- in Technology
With coronavirus-hit Wuhan in lockdown, residents are faced with some basic challenges, such as how to find food.
The severe restrictions on the city’s 11 million residents, designed to prevent the spread of the disease, mean even simple grocery shopping and eating out are no longer straightforward.
Chinese blogging site Weibo is abuzz with people complaining about problems getting food.
One Wuhan resident talked about the difficulties in buying certain vegetables, with prices of other foods “a little expensive”.
Even getting food delivered comes with risks.
“I used to order delivery foods many times a week, but now it’s much less, about four times a week, as we want to avoid direct contact with the delivery guy,” said Xingxing Yin, a student from Wuhan.
But one Chinese meal delivery firm is adapting its technology to solve that challenge.
China’s food courier market has grown rapidly in recent years and Meituan is now the biggest player with 440 million customers and 700,000 daily riders.
It is now using its vast network and its technology to help support Wuhan and the wider province of Hubei during the crisis.
Meituan, which is backed by Chinese internet giant Tencent, has adapted its food delivery app so riders and customers don’t have to meet face-to-face.
The app has been updated to allow users to add a note to the delivery rider asking them to leave the food on their doorstep or at a building’s reception area. Customers can also call or text the rider directly within the app to discuss a location to drop off the food.
Meituan is also handing out 1,000 free meals every day to medical staff in Wuhan and delivering them fresh ingredients to cook with. Contactless lockers are being installed at hospitals around the city so food can be left securely by riders and unlocked by medical staff using a QR code.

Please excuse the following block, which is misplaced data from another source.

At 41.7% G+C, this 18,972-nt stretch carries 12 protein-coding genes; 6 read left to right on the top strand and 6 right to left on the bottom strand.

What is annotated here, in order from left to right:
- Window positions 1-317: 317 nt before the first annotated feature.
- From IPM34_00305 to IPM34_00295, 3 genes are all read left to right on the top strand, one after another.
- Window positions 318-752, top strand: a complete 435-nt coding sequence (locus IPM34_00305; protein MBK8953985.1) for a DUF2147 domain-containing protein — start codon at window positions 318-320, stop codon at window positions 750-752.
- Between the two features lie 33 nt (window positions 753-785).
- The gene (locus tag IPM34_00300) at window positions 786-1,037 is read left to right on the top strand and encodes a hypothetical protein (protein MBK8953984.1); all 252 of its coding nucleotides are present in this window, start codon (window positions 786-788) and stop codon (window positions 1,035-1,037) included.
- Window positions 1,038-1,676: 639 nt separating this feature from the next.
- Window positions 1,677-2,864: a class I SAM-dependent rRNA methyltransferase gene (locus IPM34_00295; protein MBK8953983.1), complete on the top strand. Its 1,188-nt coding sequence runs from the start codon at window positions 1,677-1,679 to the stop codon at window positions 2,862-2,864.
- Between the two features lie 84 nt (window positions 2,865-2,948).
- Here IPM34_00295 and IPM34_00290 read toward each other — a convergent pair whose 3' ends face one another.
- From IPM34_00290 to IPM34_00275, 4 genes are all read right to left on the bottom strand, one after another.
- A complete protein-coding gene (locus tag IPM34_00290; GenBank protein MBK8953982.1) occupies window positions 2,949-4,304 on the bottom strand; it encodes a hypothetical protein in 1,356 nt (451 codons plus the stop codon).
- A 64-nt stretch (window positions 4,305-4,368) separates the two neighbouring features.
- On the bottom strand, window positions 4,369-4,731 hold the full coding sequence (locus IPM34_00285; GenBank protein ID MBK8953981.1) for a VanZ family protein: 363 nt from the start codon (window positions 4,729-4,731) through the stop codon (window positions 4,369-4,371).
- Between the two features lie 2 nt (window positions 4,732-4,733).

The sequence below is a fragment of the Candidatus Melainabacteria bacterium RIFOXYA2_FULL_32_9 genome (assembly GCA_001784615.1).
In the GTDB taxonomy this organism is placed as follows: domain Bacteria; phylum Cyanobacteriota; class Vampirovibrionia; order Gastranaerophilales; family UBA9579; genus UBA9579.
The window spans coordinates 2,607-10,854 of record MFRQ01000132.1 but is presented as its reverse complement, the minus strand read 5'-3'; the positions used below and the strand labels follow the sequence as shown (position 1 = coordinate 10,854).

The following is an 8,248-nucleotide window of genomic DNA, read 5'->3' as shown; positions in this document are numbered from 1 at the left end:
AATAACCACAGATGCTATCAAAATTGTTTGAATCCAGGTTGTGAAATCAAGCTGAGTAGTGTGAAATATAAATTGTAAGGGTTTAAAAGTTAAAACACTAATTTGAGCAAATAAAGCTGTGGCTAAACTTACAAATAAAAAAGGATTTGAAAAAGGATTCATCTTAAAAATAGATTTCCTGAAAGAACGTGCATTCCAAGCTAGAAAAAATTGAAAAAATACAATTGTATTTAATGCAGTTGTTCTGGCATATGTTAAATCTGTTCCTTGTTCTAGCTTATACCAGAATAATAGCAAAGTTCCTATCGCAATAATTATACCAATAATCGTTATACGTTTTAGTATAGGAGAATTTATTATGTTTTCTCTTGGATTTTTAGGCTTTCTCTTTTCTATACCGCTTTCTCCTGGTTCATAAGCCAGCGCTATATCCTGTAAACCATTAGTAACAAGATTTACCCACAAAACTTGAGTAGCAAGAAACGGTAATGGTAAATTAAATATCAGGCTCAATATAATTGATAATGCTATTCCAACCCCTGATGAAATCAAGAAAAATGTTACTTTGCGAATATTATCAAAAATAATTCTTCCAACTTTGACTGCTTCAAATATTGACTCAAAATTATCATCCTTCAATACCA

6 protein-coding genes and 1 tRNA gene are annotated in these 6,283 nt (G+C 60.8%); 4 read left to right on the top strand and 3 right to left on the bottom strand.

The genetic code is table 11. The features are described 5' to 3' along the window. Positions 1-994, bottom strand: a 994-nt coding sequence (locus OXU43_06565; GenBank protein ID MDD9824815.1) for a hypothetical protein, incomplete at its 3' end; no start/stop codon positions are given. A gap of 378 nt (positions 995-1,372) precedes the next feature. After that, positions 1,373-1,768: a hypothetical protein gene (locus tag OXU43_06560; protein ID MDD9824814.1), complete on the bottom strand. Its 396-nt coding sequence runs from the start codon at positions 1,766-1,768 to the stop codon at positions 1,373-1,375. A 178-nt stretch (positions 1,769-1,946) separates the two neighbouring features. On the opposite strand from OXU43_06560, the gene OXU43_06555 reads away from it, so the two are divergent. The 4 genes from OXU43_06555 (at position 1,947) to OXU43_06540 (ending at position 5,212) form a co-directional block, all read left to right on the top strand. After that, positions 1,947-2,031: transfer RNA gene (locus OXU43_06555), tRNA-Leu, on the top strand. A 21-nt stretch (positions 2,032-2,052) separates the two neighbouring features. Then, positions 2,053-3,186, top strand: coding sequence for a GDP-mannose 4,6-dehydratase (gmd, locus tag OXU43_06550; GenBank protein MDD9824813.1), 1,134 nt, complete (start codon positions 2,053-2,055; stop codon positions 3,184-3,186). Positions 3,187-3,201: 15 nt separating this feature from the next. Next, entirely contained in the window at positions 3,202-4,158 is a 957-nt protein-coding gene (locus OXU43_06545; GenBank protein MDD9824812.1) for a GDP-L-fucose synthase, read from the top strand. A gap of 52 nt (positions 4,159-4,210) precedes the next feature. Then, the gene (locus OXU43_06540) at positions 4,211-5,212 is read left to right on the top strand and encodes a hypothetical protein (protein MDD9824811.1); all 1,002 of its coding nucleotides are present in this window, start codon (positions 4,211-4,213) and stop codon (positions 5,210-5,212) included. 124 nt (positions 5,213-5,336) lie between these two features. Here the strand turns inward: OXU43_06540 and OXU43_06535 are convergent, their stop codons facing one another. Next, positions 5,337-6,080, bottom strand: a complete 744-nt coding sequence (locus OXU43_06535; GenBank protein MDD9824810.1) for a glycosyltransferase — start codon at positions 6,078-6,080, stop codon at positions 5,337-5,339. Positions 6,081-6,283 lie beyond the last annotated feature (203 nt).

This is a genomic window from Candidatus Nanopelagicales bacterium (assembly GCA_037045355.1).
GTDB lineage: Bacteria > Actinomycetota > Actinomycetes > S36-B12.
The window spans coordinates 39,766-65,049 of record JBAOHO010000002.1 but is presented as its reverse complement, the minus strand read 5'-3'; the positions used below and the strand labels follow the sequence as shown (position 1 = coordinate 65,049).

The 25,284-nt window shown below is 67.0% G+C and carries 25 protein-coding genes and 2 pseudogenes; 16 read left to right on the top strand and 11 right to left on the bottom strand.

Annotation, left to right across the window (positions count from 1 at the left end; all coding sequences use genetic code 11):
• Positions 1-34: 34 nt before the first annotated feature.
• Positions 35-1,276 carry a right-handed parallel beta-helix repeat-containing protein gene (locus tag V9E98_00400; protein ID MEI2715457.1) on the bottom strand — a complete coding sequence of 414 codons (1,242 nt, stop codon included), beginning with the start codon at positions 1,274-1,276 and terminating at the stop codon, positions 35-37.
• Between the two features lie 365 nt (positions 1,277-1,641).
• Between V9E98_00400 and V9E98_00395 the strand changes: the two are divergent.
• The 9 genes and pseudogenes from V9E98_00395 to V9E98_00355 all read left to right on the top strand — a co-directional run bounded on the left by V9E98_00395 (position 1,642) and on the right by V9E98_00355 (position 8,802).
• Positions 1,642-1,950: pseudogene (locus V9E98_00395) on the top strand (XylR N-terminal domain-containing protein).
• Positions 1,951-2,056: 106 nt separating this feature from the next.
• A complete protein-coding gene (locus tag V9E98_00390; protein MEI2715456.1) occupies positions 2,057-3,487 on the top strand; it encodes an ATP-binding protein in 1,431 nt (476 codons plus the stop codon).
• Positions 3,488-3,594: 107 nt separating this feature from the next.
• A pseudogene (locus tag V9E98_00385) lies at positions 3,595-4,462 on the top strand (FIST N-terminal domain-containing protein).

During the past three days, Meituan has delivered around 5,000 free meals to medical staff in Wuhan.
More and more companies are asking staff to work from home, including Facebook, WeWork and banking group Morgan Stanley. Such measures are likely to prompt a rise in demand for food delivery apps like Meituan and Alibaba’s Ele.me.
Meituan’s new human contact-free app feature was first launched in Wuhan but is being rolled out nationwide and now covers 184 cities. Meituan says it ”expects the feature to be available across China by end of this week’.
For medical staff, the free food deliveries are a lifeline. They are under huge pressure to treat thousands of people suspected of contracting the deadly virus. A hospital is being built in six days in Wuhan to treat patients.
But staff don’t have time to go and find fresh food in Wuhan, while working long hours to help patients.
Meituan’s business-to-business arm Kuailv Jinhuo, which normally delivers fresh food to restaurants, is now delivering produce to hospital staff.
”Under current conditions we think some medical institutions and CDCs (Centers for Disease Control and Prevention) might also have the need to buy the materials and cook for themselves,” said Meituan spokesman Whitney Yan.
The food delivery giant has donated 200m yuan (£22m) to help with food supply for medical staff at Hubei. Meituan’s main rival in the food delivery sector, Alibaba, is donating 1bn yuan to buy medical materials for hospitals in Wuhan and the Hubei province.